Shifting construction onto assembly lines is the most sure-fire approach to deliver net zero, low-embodied carbon new buildings. Engineered wood is strategically important because its structural characteristics are a low-embodied carbon option to GHG-intensive concrete in tall buildings. There is a big palette of low-embodied carbon construction materials such as recycled plastic cladding, insulation from straw or perennial crops, and cement-like composites bound by wood polymers.
Cement will not disappear. No superior material currently exists for some applications like foundations. The cement industry is also innovating with diverse, new mixes that are dramatically cutting embodied carbon.
To defensibly advance low-embodied carbon construction, it is important to strengthen the resilience of building construction to reduce demolition rates, establish new construction and strong end of life policies to support a circular economy, and develop strong methodologies that distinguish between the embodied carbon of second versus old growth forests.
Prefabricated building manufacturing with a mass timber cornerstone is an immense industrial development opportunity for British Columbia and Canada, offering stable jobs in big cities and resource-based communities and getting more value for dollar from a forestry sector with diminishing fibre quantity and quality due to over-harvesting, fire and insect infestation exacerbated by climate change. Given resource constraints and escalating climate risks, it will be critical for the industry’s resilience to strengthen forestry policies and practices and maximize value industry-wide.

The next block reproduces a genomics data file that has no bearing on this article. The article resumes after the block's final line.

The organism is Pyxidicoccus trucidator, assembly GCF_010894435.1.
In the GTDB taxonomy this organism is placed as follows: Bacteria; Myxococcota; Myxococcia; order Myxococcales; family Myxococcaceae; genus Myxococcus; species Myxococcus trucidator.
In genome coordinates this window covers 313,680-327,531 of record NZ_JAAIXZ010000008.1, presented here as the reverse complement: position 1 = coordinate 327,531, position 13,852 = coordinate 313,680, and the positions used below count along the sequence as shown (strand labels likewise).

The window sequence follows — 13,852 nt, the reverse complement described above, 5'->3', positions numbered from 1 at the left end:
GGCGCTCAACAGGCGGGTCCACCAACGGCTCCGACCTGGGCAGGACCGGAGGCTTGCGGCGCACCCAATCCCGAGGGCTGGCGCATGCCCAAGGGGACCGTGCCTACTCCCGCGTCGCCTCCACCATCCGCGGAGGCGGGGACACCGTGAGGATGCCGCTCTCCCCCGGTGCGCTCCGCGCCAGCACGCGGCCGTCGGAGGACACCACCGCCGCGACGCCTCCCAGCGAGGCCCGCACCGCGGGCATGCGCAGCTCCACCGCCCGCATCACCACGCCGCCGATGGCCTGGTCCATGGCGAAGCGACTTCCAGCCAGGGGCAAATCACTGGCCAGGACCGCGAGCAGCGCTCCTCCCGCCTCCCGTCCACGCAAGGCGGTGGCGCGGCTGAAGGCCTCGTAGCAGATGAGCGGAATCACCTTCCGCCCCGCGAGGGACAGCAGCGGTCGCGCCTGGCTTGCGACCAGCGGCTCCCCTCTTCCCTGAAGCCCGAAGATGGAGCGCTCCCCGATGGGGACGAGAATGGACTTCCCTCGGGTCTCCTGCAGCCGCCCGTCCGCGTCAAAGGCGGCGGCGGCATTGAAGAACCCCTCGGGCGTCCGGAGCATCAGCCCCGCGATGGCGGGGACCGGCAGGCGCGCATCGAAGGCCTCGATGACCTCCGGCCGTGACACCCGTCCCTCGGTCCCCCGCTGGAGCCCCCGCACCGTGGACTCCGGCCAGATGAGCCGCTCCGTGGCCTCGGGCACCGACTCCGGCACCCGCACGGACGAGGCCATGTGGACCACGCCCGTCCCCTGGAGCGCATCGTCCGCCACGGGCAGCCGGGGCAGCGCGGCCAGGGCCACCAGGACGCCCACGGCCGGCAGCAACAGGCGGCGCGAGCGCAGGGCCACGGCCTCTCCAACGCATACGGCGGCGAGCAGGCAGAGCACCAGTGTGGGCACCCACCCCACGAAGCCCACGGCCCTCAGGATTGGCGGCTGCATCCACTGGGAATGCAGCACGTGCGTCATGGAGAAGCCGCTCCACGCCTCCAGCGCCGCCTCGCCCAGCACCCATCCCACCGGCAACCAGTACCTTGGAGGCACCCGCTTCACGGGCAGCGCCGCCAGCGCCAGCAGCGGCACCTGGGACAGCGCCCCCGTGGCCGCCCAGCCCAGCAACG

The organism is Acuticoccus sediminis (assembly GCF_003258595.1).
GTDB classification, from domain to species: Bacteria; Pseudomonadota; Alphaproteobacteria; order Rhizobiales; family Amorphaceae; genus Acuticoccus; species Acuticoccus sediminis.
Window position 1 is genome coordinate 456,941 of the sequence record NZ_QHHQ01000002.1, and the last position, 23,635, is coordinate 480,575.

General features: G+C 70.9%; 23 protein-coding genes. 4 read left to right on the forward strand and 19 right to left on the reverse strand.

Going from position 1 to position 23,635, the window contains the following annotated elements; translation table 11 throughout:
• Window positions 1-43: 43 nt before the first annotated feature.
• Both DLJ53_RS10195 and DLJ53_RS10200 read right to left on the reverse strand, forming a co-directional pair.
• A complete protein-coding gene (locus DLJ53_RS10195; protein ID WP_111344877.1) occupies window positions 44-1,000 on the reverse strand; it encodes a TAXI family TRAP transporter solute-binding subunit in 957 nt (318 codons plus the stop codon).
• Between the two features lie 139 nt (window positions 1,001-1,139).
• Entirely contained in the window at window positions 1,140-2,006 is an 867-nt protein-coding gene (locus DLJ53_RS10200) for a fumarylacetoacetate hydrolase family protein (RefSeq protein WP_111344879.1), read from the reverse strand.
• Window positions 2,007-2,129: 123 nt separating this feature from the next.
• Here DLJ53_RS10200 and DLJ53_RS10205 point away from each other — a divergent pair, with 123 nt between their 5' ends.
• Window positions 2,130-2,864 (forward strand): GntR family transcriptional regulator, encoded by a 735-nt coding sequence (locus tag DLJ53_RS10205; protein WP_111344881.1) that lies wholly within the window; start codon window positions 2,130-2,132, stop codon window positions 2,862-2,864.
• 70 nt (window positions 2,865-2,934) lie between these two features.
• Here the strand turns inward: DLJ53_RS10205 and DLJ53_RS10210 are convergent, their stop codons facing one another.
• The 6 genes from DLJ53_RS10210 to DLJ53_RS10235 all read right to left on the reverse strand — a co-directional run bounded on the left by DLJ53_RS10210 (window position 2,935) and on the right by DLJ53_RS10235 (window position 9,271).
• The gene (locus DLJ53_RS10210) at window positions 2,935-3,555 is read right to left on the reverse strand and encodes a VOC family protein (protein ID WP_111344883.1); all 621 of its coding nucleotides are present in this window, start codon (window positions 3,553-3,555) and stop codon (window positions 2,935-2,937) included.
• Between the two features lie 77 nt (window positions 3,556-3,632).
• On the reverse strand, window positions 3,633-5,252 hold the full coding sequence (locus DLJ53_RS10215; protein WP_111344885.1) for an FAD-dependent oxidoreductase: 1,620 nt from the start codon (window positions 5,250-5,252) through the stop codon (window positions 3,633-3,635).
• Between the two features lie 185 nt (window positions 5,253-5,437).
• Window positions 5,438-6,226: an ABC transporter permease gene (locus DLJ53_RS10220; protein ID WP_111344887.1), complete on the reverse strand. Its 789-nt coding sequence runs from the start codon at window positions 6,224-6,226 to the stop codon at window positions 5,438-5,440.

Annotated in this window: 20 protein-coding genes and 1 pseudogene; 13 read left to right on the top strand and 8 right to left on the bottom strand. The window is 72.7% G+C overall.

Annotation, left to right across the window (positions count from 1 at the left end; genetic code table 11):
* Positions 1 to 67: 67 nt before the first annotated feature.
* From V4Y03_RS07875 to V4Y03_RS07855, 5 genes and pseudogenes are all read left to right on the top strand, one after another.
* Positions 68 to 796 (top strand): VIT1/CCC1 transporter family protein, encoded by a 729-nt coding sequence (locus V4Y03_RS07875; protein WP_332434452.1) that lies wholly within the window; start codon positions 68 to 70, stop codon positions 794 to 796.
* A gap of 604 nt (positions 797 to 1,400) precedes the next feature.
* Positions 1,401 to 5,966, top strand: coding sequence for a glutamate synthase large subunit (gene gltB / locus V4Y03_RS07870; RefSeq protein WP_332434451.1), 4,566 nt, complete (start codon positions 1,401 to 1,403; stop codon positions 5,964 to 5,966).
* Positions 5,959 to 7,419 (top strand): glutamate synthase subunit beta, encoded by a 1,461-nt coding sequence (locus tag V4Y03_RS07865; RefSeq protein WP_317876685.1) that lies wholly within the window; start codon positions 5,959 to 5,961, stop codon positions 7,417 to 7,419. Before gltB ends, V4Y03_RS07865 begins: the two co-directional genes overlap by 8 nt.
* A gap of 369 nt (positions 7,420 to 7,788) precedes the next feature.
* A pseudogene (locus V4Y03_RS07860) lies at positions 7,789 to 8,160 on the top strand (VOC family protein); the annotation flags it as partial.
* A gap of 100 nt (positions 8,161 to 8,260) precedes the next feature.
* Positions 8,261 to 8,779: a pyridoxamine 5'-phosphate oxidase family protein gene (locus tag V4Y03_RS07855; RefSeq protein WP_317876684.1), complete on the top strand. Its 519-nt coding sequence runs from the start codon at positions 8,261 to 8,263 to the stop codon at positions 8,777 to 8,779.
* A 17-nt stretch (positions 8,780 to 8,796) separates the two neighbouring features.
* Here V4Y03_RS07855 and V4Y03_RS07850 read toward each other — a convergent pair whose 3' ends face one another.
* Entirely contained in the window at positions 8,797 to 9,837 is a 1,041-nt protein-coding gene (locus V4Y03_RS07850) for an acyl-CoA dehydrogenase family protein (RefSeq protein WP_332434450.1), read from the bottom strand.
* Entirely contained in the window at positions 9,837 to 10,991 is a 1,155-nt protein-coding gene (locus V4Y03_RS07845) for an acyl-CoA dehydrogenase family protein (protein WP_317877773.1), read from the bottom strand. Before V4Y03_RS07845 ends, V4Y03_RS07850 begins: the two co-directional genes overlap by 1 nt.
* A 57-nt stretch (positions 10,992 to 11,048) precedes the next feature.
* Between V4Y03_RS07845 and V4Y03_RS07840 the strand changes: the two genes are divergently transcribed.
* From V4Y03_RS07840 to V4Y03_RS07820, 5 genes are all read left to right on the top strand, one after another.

Prefabricated, building manufacturing is less labour-intensive than traditional, in-situ construction supporting the transition to an economy with an aging demographic and a shrinking workforce.
As with any new, disruptive change, there are barriers to widespread adoption, including provincial, national and local government policies, industry knowledge and confidence and across diverse professions from building officials, engineers, architects and planners, as well as the challenge of providing a predictable pipeline of projects to provide the confidence to industries and investors to capitalize high tech, manufacturing plants. Renewable Cities is focussing current efforts on advancing solutions to local barriers.
Key Renewable Cities Activities
- Advance solutions to local government barriers, focussing on land use policies and permitting processes that inadvertently add time and cost to this novel construction approach
- Engage with diverse professions, industries and governments involved in advancing high-performance, prefabricated, mass timber construction in cities to advance solutions to the diverse barriers